I read an interesting comment the other day on a blog dedicated to “the pursuit of LGBT equality and gun sanity.” The blog, uniquely titled The Slowly Boiled Frog, is written by David Cary Hart, a gay man who was the victim of gun violence.
Hart’s post focused on the question of religious liberty. At the conclusion of the post, Hart comments on a recent essay by Ryan T. Anderson, a senior research fellow at The Heritage Foundation, a conservative think tank. Anderson regularly writes on marriage, bioethics, religious liberty and political philosophy. In responding to Anderson’s latest essay, Hart stated:
“Anderson insists that everyone is created heterosexual and cisgender. Anderson has an Ivy League education and a PhD from Notre Dame and I think that he is gay. Yet he finds the need to assert that sexual orientation and gender identity are acquired traits, presumably to suggest that they can be altered. This, in turn, justifies discrimination. Anderson’s only concern in life seems to be LGBT discrimination in one form or another because Anderson lives in a zero-sum universe. Every measure of equality for LGBT people is somehow a deduction from his Catholic religion. In other words, faith conquers intellect and common sense.”
First, a disclaimer: to my knowledge, Anderson has not made any public statement about his sexual orientation, so I don’t think that Hart’s assessment is legitimate in this regard. However, I find his analysis of Anderson’s argument very insightful.
Hart points out a problem that I think needs to be more fully examined in the religious liberty debate: the zero-sum universe. So much of the argumentation about religious liberty imagines that one side has to give up something in favor of the other side. Religious leaders too often see the expansion of equality for LGBT people as the diminishment of their liberty.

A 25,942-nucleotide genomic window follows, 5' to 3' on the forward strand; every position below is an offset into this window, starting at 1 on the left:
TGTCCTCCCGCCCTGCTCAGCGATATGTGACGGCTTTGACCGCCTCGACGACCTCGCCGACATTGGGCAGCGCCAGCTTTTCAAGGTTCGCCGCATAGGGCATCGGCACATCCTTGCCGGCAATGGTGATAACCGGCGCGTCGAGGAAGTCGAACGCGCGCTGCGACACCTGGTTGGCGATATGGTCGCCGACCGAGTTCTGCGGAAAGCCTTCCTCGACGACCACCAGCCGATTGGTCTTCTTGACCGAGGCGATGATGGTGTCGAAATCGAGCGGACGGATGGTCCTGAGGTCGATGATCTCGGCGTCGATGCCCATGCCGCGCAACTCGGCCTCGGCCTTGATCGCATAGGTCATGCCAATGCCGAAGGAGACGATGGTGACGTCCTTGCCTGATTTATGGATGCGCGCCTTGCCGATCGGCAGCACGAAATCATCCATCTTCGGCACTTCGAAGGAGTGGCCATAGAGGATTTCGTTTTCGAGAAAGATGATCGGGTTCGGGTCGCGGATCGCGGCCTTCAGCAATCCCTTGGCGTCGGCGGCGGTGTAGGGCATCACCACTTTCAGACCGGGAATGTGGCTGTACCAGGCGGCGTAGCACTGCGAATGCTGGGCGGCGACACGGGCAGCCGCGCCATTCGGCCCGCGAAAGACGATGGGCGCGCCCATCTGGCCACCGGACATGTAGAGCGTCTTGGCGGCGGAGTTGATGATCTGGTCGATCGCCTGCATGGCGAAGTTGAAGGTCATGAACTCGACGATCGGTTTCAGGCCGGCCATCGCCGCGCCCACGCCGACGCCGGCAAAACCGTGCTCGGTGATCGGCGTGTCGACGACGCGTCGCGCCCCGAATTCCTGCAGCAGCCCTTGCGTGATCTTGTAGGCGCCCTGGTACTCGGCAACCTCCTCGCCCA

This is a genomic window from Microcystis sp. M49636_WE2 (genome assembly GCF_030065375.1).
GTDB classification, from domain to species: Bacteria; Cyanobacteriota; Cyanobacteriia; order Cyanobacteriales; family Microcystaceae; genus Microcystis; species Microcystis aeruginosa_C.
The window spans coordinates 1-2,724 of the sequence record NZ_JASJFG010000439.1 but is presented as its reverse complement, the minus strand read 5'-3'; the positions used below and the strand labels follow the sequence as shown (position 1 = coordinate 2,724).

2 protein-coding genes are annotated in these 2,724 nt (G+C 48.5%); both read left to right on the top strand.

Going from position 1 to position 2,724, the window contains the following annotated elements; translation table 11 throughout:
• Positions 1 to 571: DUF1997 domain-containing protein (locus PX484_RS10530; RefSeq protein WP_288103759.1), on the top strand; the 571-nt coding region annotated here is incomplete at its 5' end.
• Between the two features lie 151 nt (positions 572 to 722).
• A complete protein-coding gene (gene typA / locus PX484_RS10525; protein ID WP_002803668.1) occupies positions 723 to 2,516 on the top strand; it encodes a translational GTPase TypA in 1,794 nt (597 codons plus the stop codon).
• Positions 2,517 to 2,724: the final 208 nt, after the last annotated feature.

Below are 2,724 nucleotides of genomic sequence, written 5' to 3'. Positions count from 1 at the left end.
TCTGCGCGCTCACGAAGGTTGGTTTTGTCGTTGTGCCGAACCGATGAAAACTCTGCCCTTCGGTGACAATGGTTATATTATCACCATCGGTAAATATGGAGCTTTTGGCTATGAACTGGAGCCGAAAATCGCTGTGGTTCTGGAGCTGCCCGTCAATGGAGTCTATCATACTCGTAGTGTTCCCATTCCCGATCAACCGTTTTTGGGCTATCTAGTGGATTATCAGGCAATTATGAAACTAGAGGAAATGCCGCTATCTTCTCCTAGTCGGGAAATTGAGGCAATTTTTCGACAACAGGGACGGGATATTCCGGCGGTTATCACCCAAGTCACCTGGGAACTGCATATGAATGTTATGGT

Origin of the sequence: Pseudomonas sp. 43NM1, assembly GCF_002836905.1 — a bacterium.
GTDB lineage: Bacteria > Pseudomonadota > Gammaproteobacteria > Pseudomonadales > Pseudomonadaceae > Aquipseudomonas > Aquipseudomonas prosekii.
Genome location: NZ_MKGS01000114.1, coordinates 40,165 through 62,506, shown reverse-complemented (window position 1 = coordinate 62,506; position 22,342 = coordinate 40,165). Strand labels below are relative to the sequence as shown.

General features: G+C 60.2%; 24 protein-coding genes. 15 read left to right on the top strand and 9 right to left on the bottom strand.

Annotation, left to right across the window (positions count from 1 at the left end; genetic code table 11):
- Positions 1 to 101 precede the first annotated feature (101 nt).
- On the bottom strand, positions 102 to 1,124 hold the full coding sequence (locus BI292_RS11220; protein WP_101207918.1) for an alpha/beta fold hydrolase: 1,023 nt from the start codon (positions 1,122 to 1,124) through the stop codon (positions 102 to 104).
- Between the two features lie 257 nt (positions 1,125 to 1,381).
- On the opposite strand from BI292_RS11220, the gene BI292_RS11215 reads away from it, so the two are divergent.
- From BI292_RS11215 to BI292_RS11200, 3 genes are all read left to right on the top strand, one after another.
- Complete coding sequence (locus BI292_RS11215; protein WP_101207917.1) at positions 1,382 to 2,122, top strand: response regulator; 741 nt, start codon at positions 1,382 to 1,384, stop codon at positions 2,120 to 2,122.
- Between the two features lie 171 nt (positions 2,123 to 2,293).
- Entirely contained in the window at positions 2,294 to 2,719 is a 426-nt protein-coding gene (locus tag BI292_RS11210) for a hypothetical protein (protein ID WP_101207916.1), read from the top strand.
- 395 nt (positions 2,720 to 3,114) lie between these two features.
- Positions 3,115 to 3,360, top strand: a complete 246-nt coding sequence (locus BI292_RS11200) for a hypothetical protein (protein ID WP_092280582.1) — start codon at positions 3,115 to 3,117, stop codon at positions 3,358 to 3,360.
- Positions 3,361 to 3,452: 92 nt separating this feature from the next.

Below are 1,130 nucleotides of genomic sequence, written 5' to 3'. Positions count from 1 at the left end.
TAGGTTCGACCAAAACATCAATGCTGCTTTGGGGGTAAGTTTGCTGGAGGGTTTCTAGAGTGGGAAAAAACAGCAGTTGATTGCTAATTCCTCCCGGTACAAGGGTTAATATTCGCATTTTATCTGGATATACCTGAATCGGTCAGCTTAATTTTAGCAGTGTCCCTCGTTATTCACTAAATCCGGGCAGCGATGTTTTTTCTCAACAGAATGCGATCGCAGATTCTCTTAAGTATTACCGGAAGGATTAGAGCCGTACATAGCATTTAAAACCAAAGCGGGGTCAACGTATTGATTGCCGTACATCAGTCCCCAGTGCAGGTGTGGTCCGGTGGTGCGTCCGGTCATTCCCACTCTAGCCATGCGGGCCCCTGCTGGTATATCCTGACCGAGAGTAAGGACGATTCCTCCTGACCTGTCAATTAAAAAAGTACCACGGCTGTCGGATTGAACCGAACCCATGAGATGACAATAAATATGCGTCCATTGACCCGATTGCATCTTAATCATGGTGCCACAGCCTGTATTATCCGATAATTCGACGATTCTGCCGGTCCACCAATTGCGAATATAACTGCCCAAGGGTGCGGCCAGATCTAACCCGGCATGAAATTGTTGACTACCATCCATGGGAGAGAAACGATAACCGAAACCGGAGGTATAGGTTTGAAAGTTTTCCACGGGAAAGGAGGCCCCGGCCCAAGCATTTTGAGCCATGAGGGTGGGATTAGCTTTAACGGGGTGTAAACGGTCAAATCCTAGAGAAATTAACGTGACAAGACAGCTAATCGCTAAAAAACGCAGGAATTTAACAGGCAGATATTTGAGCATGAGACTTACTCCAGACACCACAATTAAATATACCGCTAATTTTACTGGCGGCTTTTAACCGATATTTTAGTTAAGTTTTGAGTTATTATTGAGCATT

Such does not have to be the case, especially for Catholics. The history of Catholicism is replete with examples where great thinkers like Augustine, Aquinas, and John Courtney Murray reconciled faith with secular thought. More work needs to be done with finding common ground instead of fighting a turf war.
–Francis DeBernardo, New Ways Ministry, February 18, 2017
New Ways Ministry’s Eighth National Symposium, Justice and Mercy Shall Kiss: LGBT Catholics in the Age of Pope Francis, is scheduled for April 28-30, 2017, Chicago, Illinois. Plenary speakers: Lisa Fullam, Leslie Griffin, Rev. Bryan Massingale, Frank Mugisha. Prayer leaders: Bishop Thomas Gumbleton, Bishop John Stowe, OFM, Conv. Pre-Symposium Retreat Leader: Sr. Simone Campbell, SSS. For more information and to register, visit www.Symposium2017.org.